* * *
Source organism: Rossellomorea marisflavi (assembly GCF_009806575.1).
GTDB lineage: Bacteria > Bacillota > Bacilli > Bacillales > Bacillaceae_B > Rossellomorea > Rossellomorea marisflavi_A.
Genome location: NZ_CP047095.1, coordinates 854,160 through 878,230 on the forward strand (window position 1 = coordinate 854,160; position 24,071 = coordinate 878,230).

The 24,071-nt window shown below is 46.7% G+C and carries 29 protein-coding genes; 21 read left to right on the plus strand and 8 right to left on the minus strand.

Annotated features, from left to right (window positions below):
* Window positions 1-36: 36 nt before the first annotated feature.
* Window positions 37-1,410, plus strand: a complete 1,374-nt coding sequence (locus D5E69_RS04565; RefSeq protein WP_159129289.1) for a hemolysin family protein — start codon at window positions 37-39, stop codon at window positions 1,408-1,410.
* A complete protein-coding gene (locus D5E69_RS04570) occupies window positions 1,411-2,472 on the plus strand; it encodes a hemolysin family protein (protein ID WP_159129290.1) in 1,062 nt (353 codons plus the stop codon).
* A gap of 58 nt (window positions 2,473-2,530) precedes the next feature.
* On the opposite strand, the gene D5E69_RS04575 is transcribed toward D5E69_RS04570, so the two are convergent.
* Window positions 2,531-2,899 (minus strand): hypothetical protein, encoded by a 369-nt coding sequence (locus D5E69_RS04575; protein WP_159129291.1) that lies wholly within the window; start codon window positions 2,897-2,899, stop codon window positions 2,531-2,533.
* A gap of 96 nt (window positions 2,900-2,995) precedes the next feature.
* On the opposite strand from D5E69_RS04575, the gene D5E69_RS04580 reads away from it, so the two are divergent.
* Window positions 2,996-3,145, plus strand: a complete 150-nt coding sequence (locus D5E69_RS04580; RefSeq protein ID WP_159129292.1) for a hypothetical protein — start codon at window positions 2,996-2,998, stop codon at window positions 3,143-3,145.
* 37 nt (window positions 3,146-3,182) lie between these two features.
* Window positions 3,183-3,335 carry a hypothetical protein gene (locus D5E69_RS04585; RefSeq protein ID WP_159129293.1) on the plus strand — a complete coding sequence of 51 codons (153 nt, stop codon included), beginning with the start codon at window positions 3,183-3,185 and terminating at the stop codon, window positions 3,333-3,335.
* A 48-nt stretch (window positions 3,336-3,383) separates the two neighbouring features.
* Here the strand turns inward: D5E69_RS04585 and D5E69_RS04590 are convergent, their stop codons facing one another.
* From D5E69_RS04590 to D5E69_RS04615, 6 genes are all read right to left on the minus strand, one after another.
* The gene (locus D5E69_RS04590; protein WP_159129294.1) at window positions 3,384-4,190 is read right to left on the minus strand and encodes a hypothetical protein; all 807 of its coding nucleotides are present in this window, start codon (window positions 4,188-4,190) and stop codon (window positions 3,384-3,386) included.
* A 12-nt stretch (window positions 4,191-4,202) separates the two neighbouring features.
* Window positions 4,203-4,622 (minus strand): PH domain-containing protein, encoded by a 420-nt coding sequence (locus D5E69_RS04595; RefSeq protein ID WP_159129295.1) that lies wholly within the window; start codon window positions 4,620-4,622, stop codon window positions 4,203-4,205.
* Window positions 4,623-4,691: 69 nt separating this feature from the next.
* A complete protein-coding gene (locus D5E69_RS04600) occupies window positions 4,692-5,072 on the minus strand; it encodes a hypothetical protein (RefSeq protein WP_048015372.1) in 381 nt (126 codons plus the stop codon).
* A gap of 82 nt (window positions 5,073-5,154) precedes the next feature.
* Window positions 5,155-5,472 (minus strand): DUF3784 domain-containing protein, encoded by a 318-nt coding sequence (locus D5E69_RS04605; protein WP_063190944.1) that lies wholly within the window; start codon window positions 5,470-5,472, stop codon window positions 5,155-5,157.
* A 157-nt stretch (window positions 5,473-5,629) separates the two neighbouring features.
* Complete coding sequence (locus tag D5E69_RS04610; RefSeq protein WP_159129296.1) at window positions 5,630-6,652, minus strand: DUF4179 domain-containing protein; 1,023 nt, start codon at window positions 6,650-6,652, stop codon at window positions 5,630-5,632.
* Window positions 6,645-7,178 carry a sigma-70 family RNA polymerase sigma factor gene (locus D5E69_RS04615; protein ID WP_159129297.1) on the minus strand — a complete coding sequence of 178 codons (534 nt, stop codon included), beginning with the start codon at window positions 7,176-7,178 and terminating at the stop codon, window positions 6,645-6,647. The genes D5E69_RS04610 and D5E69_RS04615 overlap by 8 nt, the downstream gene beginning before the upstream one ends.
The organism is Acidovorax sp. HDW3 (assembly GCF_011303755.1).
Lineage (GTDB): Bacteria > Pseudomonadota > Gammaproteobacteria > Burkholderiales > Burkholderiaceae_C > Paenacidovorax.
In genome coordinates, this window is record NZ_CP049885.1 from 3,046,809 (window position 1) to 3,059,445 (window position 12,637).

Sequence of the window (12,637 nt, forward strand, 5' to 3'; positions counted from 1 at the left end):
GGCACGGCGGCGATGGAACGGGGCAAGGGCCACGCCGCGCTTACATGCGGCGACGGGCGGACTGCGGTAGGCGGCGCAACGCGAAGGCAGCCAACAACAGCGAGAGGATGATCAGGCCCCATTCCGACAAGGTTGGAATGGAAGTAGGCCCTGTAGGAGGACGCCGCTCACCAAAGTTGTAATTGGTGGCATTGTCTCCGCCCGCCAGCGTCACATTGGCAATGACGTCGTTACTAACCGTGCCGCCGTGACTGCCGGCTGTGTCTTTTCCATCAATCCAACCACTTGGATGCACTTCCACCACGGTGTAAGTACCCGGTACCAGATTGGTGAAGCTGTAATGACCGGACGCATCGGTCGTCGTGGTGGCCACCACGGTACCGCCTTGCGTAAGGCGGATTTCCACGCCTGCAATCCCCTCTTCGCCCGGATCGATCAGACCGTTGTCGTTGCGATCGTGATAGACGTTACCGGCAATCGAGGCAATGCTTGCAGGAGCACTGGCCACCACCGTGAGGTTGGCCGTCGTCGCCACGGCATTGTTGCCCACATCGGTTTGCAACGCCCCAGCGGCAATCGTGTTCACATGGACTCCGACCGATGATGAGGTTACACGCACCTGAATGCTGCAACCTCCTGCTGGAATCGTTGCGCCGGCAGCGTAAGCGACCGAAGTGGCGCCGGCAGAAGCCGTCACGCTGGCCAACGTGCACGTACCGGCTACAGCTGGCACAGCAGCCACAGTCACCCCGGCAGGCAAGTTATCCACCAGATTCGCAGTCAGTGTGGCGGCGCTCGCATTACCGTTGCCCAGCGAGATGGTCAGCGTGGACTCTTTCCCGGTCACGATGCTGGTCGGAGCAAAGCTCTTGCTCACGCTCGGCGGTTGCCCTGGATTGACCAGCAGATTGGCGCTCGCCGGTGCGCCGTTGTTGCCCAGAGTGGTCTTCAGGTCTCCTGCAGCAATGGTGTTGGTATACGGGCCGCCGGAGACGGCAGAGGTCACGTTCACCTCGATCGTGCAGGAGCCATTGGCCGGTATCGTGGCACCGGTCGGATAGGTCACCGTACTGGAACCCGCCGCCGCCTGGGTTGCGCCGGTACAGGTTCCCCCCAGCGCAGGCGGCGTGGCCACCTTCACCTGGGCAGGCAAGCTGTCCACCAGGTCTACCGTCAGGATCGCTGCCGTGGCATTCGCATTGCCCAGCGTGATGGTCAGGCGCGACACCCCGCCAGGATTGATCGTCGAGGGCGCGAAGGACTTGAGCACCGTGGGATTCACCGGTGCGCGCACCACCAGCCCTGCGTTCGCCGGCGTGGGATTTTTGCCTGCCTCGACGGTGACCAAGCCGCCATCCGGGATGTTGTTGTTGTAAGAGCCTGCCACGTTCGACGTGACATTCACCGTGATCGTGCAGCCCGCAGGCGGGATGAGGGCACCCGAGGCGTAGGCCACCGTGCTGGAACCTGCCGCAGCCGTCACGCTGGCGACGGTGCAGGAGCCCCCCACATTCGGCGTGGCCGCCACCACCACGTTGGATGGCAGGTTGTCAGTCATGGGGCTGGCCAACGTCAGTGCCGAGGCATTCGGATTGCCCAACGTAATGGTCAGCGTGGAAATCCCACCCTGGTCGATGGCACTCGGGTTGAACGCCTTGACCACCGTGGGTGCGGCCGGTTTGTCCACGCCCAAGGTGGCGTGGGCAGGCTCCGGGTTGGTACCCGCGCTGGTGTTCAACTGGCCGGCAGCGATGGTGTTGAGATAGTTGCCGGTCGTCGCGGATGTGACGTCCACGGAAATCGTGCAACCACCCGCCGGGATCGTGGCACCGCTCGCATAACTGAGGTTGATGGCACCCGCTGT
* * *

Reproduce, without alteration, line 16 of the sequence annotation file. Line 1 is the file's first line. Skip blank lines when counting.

* Window positions 3,183-3,335 carry a hypothetical protein gene (locus D5E69_RS04585; RefSeq protein ID WP_159129293.1) on the plus strand — a complete coding sequence of 51 codons (153 nt, stop codon included), beginning with the start codon at window positions 3,183-3,185 and terminating at the stop codon, window positions 3,333-3,335.